Monolithic House Translates Typical Rural Architecture Into Contemporary Minimalism

The turf roof is typically Scandinavian. Until the late 19th century it was the most common roof type for rural homes in this region and although they drastically lost popularity over the years, you can still find the occasional modern home which includes this feature in its design. One such residence can be found on a plot near Rotterdam. Strict local planning regulations dictated a maximum volume of 1,000 cubic meters and the presence of a sloping roof. Figuring out the rest of the details was up to the architects and Fillie Verhoeven did a great job at blending modern design elements with references to the local vernacular and the area’s agricultural heritage.

The house is a link between the local vernacular and typical contemporary residence with minimalist designsView in gallery
The house is a link between the local vernacular and typical contemporary residence with minimalist designs
The turf roof is an unexpected feature, an element which helps to connect the house to its green surroundingsView in gallery
The turf roof is an unexpected feature, an element which helps to connect the house to its green surroundings

The overall form and the exterior design of the house suggest a strong reference to rural barns. However, the offset roofline and the modest and minimalistic aesthetic suggest a contemporary approach. The architects focused on maximizing the available space on the lot while keeping the interior within the limits set by the planning regulations. Instead of a classic sloping roof they created an asymmetric design which allows the house to accommodate two levels on one side and a single-story volume on the other.

The house is designed as a monolithic block with a compact and minimalistic aestheticView in gallery
The house is designed as a monolithic block with a compact and minimalistic aesthetic
The blackened timber cladding helps both to make the house stand and blend in with its surroundingsView in gallery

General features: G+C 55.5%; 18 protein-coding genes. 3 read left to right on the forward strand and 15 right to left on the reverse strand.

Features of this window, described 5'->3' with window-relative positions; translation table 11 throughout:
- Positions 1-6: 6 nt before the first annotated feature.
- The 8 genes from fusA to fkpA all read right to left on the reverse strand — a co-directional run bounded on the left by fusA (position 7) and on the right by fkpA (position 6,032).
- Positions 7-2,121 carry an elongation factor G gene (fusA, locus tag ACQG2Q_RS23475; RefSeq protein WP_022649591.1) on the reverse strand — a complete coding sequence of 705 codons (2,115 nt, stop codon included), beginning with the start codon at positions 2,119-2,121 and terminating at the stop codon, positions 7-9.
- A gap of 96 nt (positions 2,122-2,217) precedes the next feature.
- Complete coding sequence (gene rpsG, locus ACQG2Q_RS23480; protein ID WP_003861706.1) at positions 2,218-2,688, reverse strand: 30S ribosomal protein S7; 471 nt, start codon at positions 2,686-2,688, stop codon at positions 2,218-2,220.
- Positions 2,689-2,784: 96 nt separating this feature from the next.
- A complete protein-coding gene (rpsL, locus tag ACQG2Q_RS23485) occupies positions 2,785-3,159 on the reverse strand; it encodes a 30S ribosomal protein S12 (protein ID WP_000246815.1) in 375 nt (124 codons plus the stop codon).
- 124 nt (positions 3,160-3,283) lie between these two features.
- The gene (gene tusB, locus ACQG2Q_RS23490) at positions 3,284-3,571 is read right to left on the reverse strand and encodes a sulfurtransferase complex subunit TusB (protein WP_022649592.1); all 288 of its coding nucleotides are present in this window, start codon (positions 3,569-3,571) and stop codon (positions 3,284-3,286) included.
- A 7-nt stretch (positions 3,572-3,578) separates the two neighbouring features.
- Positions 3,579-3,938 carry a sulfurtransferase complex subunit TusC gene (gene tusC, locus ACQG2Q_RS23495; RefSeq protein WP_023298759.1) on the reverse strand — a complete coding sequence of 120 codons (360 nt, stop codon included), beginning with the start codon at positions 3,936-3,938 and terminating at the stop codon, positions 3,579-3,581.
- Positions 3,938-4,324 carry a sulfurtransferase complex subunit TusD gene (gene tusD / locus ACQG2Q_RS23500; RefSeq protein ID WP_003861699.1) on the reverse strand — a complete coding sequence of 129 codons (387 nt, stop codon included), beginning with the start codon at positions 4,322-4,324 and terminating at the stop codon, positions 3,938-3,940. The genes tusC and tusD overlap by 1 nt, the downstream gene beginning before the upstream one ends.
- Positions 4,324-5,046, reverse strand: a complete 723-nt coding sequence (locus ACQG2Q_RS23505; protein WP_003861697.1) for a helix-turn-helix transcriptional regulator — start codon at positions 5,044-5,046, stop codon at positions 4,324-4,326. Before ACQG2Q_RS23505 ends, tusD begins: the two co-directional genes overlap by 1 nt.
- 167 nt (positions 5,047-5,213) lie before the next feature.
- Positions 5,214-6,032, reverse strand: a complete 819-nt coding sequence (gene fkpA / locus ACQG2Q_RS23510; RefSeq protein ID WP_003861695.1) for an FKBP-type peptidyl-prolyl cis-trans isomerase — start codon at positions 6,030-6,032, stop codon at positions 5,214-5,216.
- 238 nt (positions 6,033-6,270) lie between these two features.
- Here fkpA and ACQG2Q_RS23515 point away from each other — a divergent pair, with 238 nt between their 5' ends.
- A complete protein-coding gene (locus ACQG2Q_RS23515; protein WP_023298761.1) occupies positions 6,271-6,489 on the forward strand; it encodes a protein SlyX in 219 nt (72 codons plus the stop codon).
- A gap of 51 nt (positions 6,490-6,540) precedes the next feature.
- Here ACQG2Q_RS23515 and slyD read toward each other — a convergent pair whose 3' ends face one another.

The blackened timber cladding helps both to make the house stand and blend in with its surroundings

The house is clad entirely in blackened timber and this comes as a response to the owner’s preference for a bold yet modest and simple design. The interior is spacious and open. The load-bearing walls are capable of supporting the roof on their own and this eliminated the need for any structural columns, reducing the clutter and division of the spaces significantly. As mentioned before, the house has large openings on each side. The entrance has this large glazed wall and door which can be concealed with a sliding wooden panel whenever privacy is required or when the house remains unoccupied. The living area has this really large sliding door which measures around 10 meters and features two 20 mm glass panels that weigh over 500 kg each.

The house looks compact but has large glazed openings on each side which let the outdoors inView in gallery
The house looks compact but has large glazed openings on each side which let the outdoors in
The overall shape of the house is similar to that of a traditional barn with a few modern twistsView in gallery
The overall shape of the house is similar to that of a traditional barn with a few modern twists

There are no balconies, terraces or patios. The house is a single compact structure, a monolithic structure which stands out through its minimalism a=but which also blends in with the landscape thanks to its green roof. The unique combination of rustic and contemporary elements as well as minimalist and elaborate details give this project a lot of character and help distinguish it from all neighboring properties.

The flat landscape allows panoramic views to be enjoyed even from the ground floorView in gallery
The flat landscape allows panoramic views to be enjoyed even from the ground floor